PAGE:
In response to the House decision to block Schumer's bill, Secretary LaHood met with Schumer and committed to completing the regulations on the North Shore route by Memorial Day and having them be in effect by July 4th. The DOT further committed to pursue additional rulemaking to cover remaining issues such as a South Shore route and greater protections for North Shore communities saying,"We're also moving forward with rulemaking that will propose over water helicopter routes for the South Shore, and consider additional specificity for the North Shore route to protect communities that would be impacted by entry and exit points." Secretary LaHood's announcement in January represented the first time that the Department of Transportation, which has oversight of the FAA, weighed in directly on the issue of helicopters on Long Island.

Schumer today announced that the Department of Transportation had finalized and published the rules on their website this morning and that the rules would take effect by early August. The rules will mean a mandatory, over-water North Shore route for helicopters. The rule states that unless otherwise authorized, each helicopter operating along Long Island's northern shoreline between the VPLYD waypoint in Huntington and Orient Point must use the North Shore Helicopter route, as published. Pilots may deviate from this requirements when required for safety, weather conditions, or transitioning to or from a destination or point of landing. With respect to enforcement, the rule says that a pattern of deviations from the route would indicate that an operator was interested more in cutting short the route rather than any legitimate safety concerns, and such violations may result in a financial penalty or the suspension or revocation of the pilot's airman certificate. The appropriate enforcement action in a given case would be determined by reference to FAA's statutory authority and its sanction guidance.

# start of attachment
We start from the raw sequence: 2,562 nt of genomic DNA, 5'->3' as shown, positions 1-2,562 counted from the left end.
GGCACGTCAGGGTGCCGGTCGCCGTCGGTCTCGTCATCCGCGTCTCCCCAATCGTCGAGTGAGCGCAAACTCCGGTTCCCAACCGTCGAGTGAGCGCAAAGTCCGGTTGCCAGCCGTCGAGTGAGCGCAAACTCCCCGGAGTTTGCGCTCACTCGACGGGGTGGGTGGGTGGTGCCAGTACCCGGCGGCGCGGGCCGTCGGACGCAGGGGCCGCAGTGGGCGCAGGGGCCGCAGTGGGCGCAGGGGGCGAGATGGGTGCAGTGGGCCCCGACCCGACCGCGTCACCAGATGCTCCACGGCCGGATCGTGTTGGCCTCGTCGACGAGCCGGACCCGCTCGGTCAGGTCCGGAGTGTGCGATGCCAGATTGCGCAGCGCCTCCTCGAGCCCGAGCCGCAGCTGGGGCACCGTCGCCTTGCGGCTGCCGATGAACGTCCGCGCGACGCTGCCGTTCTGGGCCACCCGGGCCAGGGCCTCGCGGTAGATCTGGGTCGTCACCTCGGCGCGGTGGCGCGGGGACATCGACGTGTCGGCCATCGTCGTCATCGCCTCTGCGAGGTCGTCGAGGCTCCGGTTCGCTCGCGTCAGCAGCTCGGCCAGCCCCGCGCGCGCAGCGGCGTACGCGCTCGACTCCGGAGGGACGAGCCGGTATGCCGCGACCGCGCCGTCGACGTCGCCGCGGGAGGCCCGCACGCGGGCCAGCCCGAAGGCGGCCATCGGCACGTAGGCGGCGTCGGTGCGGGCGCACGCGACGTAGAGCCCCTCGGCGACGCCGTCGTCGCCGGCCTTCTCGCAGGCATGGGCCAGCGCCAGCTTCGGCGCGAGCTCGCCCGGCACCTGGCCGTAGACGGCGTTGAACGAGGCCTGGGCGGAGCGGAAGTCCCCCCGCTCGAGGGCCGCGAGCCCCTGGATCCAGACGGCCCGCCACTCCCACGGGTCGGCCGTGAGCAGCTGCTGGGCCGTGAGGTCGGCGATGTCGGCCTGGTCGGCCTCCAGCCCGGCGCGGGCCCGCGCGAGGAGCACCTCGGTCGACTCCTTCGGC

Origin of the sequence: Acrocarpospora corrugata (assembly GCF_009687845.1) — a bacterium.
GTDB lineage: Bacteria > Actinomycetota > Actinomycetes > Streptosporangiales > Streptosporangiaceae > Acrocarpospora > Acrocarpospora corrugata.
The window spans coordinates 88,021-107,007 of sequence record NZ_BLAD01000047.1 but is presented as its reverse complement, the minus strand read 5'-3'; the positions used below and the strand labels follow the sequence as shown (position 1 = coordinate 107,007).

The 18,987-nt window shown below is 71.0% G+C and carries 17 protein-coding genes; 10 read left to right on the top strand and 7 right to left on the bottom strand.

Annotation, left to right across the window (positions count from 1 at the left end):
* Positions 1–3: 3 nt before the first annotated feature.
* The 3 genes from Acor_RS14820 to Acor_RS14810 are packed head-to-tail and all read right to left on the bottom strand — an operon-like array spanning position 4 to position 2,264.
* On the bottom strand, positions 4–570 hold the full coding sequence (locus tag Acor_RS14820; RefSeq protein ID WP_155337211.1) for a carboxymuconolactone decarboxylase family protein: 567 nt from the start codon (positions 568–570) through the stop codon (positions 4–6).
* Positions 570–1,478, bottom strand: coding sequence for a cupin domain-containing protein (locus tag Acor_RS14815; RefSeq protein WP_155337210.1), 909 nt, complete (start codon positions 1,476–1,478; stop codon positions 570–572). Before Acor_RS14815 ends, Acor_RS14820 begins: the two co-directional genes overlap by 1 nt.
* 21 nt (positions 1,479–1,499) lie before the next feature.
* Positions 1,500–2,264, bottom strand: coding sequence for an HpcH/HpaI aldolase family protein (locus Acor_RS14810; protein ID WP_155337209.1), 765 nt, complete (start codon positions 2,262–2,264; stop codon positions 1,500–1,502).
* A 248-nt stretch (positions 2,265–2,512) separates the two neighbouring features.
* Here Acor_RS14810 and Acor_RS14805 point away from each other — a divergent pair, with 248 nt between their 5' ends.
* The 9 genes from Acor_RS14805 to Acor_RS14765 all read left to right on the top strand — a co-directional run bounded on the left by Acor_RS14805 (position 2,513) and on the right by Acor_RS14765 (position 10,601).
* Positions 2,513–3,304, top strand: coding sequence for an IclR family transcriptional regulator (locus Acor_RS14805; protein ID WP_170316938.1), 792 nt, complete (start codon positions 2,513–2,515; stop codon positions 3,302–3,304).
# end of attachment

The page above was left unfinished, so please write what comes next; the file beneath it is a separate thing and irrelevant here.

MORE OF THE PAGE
Additionally, the FAA noted that a number of reasons why this regulation was justified. In their rule, the FAA states that the combination of the following five features of Long Island, which are likely unique to the area, support their statutory authority to move forward with a final rule:

1. Because Long Island is surrounded by water, it was possible to develop a route that took helicopters a short distance off the shoreline. Thus, the North Shore Helicopter Route does not negatively impact other communities and operators can use the route without significant additional costs.

2. There are disproportionately more multi-engine helicopters flying in Long Island than the national averages (approximately 65% versus 10-15% nationally.) This allows for greater use of the off-shore route.

3. There are visual waypoints along the route that allow pilots to fly along the route with no additional equipment during good weather.

4. The helicopter traffic along the north shore of Long Island is largely homogenous, in that it is primarily point-to-point transit between New York City and the residential communities along the northern and eastern shores of Long Island.

5. The population corridor along the north shore of Long Island is significant, and coupled with the number of airports/heliports on the island, the FAA found it reasonable to develop a route to mitigate noise impacts.

Finalization and implementation was delayed by an extra set of bureaucratic review by the OMB. Schumer said that regulation represented the important first step in the process, and would continue pushing the DOT to achieve the second step: implementation of helicopter regulations for the South Shore and for additional specificity for the North Shore route to protect Long Islanders effected by entry and exit points. Schumer also said that he would push to re-new the regulations in two years, when they expire. Schumer noted that he expects renewal because the rule only requires the FAA to show that it reduced helicopter noise, instead of going through the entire regulatory process again.

"It does not solve every problem on Day One, but this regulation of helicopter flight paths is a giant first step that sets a critical precedent that values residents' quality of life. I will work with Long Island representatives, community leaders and residents to make the DOT live up to their promise of pursuing a second phase of regulation to cover a South Shore route and expanded protections for north shore communities," said Schumer.